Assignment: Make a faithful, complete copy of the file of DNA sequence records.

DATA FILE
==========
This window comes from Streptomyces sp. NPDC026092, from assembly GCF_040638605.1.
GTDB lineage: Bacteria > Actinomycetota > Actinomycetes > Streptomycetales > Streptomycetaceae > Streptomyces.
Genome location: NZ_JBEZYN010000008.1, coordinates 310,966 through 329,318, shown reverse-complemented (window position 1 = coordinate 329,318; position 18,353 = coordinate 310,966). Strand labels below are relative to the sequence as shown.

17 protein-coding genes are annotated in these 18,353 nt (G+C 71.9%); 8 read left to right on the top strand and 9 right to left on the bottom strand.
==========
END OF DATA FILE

This window comes from Streptomyces sp. NPDC026092, from assembly GCF_040638605.1.
GTDB lineage: Bacteria > Actinomycetota > Actinomycetes > Streptomycetales > Streptomycetaceae > Streptomyces.
Genome location: NZ_JBEZYN010000008.1, coordinates 310,966 through 329,318, shown reverse-complemented (window position 1 = coordinate 329,318; position 18,353 = coordinate 310,966). Strand labels below are relative to the sequence as shown.

17 protein-coding genes are annotated in these 18,353 nt (G+C 71.9%); 8 read left to right on the top strand and 9 right to left on the bottom strand.